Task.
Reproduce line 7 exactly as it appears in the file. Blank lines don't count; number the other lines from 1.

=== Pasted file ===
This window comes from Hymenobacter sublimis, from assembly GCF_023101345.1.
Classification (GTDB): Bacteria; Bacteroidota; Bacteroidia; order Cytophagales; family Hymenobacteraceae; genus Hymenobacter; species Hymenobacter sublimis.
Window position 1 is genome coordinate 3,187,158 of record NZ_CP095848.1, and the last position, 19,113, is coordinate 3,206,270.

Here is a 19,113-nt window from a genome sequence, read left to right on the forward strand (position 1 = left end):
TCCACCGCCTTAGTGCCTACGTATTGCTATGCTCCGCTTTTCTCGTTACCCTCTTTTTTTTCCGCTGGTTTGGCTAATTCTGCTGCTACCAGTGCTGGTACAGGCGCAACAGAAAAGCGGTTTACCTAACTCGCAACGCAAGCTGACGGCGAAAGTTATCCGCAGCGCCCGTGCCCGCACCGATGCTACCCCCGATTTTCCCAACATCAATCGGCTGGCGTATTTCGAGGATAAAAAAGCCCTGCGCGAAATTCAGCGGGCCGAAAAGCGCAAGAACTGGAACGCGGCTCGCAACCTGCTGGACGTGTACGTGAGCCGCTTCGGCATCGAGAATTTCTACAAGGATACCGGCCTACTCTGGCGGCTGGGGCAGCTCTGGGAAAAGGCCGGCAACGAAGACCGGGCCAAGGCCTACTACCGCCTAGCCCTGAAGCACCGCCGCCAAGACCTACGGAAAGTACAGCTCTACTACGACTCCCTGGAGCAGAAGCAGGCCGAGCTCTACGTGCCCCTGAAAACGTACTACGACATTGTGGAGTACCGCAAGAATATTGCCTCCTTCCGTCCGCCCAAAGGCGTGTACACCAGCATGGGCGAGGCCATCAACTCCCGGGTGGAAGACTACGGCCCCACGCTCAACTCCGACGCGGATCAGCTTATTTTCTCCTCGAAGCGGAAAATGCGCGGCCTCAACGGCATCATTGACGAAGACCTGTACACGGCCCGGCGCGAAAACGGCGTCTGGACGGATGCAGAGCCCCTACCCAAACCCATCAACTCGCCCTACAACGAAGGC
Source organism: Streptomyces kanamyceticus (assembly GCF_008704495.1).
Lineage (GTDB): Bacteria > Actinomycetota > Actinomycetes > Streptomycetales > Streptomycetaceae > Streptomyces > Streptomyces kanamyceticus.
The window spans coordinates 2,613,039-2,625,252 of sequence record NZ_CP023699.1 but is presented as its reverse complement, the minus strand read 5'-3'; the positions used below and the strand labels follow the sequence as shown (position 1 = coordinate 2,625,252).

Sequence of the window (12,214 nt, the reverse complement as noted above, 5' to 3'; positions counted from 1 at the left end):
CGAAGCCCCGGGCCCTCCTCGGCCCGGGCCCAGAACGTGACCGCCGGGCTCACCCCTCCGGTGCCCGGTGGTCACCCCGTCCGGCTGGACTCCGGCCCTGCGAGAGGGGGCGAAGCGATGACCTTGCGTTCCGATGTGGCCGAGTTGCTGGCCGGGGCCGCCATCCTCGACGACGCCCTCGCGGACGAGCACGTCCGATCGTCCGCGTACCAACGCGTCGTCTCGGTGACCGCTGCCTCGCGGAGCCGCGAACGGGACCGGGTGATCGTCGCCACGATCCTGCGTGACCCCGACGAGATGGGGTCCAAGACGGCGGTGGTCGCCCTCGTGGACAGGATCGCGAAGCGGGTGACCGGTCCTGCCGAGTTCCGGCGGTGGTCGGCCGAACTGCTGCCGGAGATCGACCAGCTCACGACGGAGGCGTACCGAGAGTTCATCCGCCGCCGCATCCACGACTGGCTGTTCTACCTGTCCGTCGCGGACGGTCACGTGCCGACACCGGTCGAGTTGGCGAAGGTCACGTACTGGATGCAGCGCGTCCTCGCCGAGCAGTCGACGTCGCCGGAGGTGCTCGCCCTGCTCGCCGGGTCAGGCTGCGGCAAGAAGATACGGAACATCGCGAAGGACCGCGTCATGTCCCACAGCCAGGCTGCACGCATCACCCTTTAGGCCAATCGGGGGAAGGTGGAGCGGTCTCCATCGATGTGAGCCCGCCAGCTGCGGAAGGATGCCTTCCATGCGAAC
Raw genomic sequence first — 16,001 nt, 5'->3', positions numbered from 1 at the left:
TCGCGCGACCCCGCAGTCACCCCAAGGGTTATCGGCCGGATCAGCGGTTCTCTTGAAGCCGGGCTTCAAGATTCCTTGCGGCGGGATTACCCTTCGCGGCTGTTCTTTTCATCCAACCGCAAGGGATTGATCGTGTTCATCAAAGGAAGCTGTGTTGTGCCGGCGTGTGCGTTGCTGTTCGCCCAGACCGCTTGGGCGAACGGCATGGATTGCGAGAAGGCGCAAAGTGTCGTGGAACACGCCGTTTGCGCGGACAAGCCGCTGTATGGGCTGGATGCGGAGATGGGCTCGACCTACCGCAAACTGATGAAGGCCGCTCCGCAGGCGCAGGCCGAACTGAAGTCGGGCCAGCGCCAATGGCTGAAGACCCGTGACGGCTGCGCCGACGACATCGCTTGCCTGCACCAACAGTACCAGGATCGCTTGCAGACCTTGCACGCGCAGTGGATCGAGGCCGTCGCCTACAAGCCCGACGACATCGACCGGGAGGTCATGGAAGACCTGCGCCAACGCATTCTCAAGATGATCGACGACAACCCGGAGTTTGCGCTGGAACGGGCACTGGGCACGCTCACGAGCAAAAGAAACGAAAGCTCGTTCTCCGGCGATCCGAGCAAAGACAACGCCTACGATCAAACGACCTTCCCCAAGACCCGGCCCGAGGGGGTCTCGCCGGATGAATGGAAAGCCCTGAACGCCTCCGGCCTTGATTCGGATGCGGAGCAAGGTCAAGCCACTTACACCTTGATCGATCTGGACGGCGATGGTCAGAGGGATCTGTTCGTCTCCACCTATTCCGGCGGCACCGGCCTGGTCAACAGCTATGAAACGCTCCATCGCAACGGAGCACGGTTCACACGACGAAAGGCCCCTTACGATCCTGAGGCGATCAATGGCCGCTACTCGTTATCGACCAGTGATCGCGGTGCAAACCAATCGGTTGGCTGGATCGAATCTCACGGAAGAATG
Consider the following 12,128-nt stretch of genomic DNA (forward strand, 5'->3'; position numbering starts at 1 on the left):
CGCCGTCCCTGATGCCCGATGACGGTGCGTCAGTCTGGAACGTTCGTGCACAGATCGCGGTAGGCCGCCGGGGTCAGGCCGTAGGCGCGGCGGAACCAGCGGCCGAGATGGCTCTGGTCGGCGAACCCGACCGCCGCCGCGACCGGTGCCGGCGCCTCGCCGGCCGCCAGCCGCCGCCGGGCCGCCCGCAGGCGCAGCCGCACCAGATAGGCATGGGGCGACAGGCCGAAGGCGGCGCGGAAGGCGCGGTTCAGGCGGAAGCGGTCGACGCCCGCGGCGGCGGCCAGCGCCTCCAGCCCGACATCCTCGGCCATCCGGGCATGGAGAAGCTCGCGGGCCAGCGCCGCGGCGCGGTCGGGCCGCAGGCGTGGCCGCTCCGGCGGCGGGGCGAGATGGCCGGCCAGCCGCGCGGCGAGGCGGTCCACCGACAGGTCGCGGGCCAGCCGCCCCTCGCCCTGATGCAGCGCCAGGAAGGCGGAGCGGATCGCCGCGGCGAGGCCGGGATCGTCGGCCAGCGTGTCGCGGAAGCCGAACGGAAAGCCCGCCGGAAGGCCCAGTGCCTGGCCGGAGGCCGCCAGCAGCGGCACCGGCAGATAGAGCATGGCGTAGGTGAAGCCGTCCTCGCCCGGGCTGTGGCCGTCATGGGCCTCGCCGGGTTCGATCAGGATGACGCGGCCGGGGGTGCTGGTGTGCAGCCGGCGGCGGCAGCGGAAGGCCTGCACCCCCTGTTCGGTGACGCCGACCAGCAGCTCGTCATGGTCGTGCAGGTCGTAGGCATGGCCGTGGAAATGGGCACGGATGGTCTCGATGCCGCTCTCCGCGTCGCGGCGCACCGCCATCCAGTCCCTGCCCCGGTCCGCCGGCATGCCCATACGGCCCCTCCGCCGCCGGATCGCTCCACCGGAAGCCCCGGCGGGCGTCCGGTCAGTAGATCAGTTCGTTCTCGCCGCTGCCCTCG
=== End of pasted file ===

Lineage (GTDB): Bacteria > Actinomycetota > Actinomycetes > Streptomycetales > Streptomycetaceae > Streptomyces > Streptomyces kanamyceticus.